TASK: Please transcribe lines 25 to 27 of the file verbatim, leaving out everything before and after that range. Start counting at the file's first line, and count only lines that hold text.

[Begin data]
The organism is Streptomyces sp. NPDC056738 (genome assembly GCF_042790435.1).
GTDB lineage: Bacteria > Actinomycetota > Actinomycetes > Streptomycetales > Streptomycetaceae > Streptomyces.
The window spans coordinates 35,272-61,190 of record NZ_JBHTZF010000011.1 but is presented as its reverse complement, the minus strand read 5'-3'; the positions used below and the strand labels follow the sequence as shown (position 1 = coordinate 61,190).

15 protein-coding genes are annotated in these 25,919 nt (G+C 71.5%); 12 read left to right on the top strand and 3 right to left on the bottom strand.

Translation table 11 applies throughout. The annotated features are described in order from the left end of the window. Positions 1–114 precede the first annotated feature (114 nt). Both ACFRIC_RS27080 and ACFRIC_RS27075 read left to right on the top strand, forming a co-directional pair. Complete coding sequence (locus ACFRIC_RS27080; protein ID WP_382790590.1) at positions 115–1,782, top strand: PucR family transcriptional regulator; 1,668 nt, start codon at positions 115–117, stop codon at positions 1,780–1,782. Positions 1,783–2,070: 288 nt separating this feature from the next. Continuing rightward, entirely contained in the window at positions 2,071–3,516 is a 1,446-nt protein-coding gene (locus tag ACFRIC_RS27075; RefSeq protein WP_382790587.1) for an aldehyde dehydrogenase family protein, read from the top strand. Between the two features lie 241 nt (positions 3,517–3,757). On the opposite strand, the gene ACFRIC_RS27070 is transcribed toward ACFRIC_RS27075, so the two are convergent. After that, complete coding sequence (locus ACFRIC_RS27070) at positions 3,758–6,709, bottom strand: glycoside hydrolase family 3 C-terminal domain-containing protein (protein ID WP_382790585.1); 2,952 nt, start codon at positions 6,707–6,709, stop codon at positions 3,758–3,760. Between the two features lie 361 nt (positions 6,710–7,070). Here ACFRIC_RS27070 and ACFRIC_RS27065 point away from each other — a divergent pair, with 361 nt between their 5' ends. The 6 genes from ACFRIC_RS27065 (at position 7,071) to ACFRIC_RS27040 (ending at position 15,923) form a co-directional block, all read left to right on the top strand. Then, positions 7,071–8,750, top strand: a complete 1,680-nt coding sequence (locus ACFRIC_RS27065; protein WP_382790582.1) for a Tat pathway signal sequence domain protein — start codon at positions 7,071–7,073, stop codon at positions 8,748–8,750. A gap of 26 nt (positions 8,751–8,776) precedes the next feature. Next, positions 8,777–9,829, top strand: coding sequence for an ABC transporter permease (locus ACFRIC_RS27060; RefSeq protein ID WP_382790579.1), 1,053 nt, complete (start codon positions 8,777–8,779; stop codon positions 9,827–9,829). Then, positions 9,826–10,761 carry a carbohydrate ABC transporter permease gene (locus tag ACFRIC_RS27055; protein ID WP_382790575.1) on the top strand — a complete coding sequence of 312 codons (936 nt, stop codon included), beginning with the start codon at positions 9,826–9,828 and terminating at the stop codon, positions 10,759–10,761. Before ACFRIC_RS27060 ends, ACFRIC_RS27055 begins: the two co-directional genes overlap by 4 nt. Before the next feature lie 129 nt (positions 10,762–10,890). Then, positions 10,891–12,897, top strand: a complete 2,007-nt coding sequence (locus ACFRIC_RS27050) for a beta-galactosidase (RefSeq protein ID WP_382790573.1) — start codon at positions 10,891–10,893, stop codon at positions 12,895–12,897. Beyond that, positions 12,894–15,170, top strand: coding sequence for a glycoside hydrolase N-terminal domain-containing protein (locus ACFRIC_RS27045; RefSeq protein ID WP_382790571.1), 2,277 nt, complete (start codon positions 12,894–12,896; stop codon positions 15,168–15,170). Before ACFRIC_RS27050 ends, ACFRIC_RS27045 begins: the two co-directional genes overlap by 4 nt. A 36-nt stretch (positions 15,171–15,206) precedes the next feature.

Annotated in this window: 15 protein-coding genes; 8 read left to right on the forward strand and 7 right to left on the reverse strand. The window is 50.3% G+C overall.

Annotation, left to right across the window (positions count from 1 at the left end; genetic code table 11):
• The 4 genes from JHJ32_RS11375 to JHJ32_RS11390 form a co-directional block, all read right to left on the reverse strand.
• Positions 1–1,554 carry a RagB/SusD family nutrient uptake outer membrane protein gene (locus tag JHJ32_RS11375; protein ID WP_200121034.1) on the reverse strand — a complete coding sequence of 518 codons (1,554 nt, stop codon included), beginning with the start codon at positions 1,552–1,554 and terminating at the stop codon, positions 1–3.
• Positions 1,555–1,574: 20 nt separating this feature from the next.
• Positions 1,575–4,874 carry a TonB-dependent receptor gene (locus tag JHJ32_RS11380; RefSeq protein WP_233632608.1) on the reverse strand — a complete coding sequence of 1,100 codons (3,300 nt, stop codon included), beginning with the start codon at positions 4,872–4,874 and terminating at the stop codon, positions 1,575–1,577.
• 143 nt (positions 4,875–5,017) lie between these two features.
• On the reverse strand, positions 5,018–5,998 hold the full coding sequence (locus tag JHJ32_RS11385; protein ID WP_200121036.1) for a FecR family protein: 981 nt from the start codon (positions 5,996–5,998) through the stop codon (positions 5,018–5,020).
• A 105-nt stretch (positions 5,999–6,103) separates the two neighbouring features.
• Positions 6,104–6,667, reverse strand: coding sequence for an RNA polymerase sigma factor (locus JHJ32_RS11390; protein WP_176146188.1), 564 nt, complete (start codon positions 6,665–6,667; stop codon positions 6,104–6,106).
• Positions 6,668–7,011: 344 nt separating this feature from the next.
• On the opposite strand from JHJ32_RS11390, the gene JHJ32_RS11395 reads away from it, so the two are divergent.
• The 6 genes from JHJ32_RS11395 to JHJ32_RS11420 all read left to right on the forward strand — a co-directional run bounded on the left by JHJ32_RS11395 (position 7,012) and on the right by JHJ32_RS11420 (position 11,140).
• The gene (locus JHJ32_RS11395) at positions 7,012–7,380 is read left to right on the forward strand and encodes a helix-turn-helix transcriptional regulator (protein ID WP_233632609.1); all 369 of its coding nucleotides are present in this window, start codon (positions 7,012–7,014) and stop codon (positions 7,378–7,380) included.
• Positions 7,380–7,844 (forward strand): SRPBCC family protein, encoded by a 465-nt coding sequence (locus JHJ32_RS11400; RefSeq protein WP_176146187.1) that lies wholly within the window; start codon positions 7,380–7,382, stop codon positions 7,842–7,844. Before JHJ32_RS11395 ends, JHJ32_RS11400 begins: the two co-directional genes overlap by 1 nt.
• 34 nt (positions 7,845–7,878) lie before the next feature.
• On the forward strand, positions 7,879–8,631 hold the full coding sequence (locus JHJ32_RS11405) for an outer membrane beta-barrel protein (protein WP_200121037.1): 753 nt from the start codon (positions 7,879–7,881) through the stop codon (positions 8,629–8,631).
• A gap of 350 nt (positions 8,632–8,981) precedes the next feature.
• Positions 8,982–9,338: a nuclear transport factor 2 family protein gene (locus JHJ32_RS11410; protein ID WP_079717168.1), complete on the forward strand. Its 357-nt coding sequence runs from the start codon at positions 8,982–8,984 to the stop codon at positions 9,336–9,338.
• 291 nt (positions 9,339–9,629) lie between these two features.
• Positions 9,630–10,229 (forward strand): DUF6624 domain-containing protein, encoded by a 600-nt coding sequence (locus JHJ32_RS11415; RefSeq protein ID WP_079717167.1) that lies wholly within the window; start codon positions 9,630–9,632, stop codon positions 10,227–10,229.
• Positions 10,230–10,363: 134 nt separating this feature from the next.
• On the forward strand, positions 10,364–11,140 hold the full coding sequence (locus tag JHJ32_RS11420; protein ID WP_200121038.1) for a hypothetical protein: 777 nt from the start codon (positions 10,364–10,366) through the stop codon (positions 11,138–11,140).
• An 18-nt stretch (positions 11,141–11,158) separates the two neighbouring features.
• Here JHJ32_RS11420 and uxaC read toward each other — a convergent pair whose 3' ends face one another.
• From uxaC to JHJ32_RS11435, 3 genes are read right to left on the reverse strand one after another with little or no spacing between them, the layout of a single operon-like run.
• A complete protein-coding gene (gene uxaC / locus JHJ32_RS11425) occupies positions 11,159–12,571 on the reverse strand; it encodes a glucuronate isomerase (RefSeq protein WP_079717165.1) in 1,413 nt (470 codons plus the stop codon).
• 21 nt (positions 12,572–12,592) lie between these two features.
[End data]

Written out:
• 291 nt (positions 9,339–9,629) lie between these two features.
• Positions 9,630–10,229 (forward strand): DUF6624 domain-containing protein, encoded by a 600-nt coding sequence (locus JHJ32_RS11415; RefSeq protein ID WP_079717167.1) that lies wholly within the window; start codon positions 9,630–9,632, stop codon positions 10,227–10,229.
• Positions 10,230–10,363: 134 nt separating this feature from the next.